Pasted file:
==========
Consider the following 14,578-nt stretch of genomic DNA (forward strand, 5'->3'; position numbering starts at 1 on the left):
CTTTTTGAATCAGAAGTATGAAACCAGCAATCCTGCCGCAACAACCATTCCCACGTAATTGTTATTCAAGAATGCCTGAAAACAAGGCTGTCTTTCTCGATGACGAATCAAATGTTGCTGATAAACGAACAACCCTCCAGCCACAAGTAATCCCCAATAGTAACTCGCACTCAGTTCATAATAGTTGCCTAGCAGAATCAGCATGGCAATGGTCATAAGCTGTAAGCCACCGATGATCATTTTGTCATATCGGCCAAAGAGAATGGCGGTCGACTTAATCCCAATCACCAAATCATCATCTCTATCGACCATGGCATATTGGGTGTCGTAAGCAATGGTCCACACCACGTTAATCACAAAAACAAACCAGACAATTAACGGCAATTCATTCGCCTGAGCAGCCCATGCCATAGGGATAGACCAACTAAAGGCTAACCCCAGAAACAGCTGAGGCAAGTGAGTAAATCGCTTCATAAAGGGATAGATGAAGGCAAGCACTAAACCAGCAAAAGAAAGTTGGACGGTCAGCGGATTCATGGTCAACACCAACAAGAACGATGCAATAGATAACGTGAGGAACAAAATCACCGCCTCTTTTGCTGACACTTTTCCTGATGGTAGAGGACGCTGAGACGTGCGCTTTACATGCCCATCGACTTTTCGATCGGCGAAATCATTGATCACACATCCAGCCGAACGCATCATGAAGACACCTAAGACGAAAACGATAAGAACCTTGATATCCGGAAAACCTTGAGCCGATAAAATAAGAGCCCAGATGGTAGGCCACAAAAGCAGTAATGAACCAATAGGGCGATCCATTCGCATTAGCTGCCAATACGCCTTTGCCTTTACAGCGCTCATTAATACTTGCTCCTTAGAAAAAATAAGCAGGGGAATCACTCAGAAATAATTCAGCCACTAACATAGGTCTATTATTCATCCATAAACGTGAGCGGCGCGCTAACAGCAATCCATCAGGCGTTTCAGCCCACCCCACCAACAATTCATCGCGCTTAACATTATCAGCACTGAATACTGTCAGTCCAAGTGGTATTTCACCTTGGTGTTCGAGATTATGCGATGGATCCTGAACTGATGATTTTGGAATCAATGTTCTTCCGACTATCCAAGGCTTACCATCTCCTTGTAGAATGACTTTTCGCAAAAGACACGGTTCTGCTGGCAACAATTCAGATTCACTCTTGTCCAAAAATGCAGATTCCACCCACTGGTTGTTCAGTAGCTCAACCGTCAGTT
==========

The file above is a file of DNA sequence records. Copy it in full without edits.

Consider the following 14,578-nt stretch of genomic DNA (forward strand, 5'->3'; position numbering starts at 1 on the left):
CTTTTTGAATCAGAAGTATGAAACCAGCAATCCTGCCGCAACAACCATTCCCACGTAATTGTTATTCAAGAATGCCTGAAAACAAGGCTGTCTTTCTCGATGACGAATCAAATGTTGCTGATAAACGAACAACCCTCCAGCCACAAGTAATCCCCAATAGTAACTCGCACTCAGTTCATAATAGTTGCCTAGCAGAATCAGCATGGCAATGGTCATAAGCTGTAAGCCACCGATGATCATTTTGTCATATCGGCCAAAGAGAATGGCGGTCGACTTAATCCCAATCACCAAATCATCATCTCTATCGACCATGGCATATTGGGTGTCGTAAGCAATGGTCCACACCACGTTAATCACAAAAACAAACCAGACAATTAACGGCAATTCATTCGCCTGAGCAGCCCATGCCATAGGGATAGACCAACTAAAGGCTAACCCCAGAAACAGCTGAGGCAAGTGAGTAAATCGCTTCATAAAGGGATAGATGAAGGCAAGCACTAAACCAGCAAAAGAAAGTTGGACGGTCAGCGGATTCATGGTCAACACCAACAAGAACGATGCAATAGATAACGTGAGGAACAAAATCACCGCCTCTTTTGCTGACACTTTTCCTGATGGTAGAGGACGCTGAGACGTGCGCTTTACATGCCCATCGACTTTTCGATCGGCGAAATCATTGATCACACATCCAGCCGAACGCATCATGAAGACACCTAAGACGAAAACGATAAGAACCTTGATATCCGGAAAACCTTGAGCCGATAAAATAAGAGCCCAGATGGTAGGCCACAAAAGCAGTAATGAACCAATAGGGCGATCCATTCGCATTAGCTGCCAATACGCCTTTGCCTTTACAGCGCTCATTAATACTTGCTCCTTAGAAAAAATAAGCAGGGGAATCACTCAGAAATAATTCAGCCACTAACATAGGTCTATTATTCATCCATAAACGTGAGCGGCGCGCTAACAGCAATCCATCAGGCGTTTCAGCCCACCCCACCAACAATTCATCGCGCTTAACATTATCAGCACTGAATACTGTCAGTCCAAGTGGTATTTCACCTTGGTGTTCGAGATTATGCGATGGATCCTGAACTGATGATTTTGGAATCAATGTTCTTCCGACTATCCAAGGCTTACCATCTCCTTGTAGAATGACTTTTCGCAAAAGACACGGTTCTGCTGGCAACAATTCAGATTCACTCTTGTCCAAAAATGCAGATTCCACCCACTGGTTGTTCAGTAGCTCAACCGTCAGTT